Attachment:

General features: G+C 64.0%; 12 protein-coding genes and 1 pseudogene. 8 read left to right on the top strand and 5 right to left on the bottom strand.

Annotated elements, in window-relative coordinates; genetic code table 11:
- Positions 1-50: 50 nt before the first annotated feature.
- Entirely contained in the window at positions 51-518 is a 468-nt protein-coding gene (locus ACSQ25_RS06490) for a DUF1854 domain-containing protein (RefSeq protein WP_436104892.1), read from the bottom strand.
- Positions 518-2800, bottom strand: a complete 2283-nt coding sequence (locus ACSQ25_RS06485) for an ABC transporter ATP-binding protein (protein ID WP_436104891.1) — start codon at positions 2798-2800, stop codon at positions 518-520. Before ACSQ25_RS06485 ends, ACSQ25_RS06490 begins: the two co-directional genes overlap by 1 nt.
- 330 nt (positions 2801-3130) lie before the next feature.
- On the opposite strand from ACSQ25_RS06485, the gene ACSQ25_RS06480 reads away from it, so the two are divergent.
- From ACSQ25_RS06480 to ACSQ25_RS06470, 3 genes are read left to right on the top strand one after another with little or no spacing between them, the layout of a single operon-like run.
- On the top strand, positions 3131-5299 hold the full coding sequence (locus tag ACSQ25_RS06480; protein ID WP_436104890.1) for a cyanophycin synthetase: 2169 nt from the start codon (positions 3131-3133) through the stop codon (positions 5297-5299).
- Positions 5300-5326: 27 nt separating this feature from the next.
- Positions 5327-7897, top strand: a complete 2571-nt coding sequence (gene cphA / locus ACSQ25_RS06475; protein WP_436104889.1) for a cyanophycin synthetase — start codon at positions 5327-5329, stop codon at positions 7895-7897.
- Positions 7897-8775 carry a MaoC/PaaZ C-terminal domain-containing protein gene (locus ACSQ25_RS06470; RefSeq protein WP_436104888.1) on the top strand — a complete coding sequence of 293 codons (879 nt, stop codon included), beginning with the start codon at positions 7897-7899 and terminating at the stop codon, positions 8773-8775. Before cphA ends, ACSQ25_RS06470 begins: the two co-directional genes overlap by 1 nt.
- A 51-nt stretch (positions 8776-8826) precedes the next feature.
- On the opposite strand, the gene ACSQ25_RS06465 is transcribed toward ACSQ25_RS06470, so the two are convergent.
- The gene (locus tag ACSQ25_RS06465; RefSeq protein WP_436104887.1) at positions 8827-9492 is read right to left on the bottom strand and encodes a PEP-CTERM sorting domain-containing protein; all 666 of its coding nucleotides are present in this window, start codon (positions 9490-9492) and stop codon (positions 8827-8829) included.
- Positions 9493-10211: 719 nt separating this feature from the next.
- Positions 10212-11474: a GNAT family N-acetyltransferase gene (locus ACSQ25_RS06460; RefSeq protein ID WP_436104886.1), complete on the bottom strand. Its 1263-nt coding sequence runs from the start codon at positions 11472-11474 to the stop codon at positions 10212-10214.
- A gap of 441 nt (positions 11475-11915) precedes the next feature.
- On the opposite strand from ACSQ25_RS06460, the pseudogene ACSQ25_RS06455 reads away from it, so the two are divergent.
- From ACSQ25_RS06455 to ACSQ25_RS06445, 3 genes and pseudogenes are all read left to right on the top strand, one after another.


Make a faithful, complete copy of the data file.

General features: G+C 64.0%; 12 protein-coding genes and 1 pseudogene. 8 read left to right on the top strand and 5 right to left on the bottom strand.

Annotated elements, in window-relative coordinates; genetic code table 11:
- Positions 1-50: 50 nt before the first annotated feature.
- Entirely contained in the window at positions 51-518 is a 468-nt protein-coding gene (locus ACSQ25_RS06490) for a DUF1854 domain-containing protein (RefSeq protein WP_436104892.1), read from the bottom strand.
- Positions 518-2800, bottom strand: a complete 2283-nt coding sequence (locus ACSQ25_RS06485) for an ABC transporter ATP-binding protein (protein ID WP_436104891.1) — start codon at positions 2798-2800, stop codon at positions 518-520. Before ACSQ25_RS06485 ends, ACSQ25_RS06490 begins: the two co-directional genes overlap by 1 nt.
- 330 nt (positions 2801-3130) lie before the next feature.
- On the opposite strand from ACSQ25_RS06485, the gene ACSQ25_RS06480 reads away from it, so the two are divergent.
- From ACSQ25_RS06480 to ACSQ25_RS06470, 3 genes are read left to right on the top strand one after another with little or no spacing between them, the layout of a single operon-like run.
- On the top strand, positions 3131-5299 hold the full coding sequence (locus tag ACSQ25_RS06480; protein ID WP_436104890.1) for a cyanophycin synthetase: 2169 nt from the start codon (positions 3131-3133) through the stop codon (positions 5297-5299).
- Positions 5300-5326: 27 nt separating this feature from the next.
- Positions 5327-7897, top strand: a complete 2571-nt coding sequence (gene cphA / locus ACSQ25_RS06475; protein WP_436104889.1) for a cyanophycin synthetase — start codon at positions 5327-5329, stop codon at positions 7895-7897.
- Positions 7897-8775 carry a MaoC/PaaZ C-terminal domain-containing protein gene (locus ACSQ25_RS06470; RefSeq protein WP_436104888.1) on the top strand — a complete coding sequence of 293 codons (879 nt, stop codon included), beginning with the start codon at positions 7897-7899 and terminating at the stop codon, positions 8773-8775. Before cphA ends, ACSQ25_RS06470 begins: the two co-directional genes overlap by 1 nt.
- A 51-nt stretch (positions 8776-8826) precedes the next feature.
- On the opposite strand, the gene ACSQ25_RS06465 is transcribed toward ACSQ25_RS06470, so the two are convergent.
- The gene (locus tag ACSQ25_RS06465; RefSeq protein WP_436104887.1) at positions 8827-9492 is read right to left on the bottom strand and encodes a PEP-CTERM sorting domain-containing protein; all 666 of its coding nucleotides are present in this window, start codon (positions 9490-9492) and stop codon (positions 8827-8829) included.
- Positions 9493-10211: 719 nt separating this feature from the next.
- Positions 10212-11474: a GNAT family N-acetyltransferase gene (locus ACSQ25_RS06460; RefSeq protein ID WP_436104886.1), complete on the bottom strand. Its 1263-nt coding sequence runs from the start codon at positions 11472-11474 to the stop codon at positions 10212-10214.
- A gap of 441 nt (positions 11475-11915) precedes the next feature.
- On the opposite strand from ACSQ25_RS06460, the pseudogene ACSQ25_RS06455 reads away from it, so the two are divergent.
- From ACSQ25_RS06455 to ACSQ25_RS06445, 3 genes and pseudogenes are all read left to right on the top strand, one after another.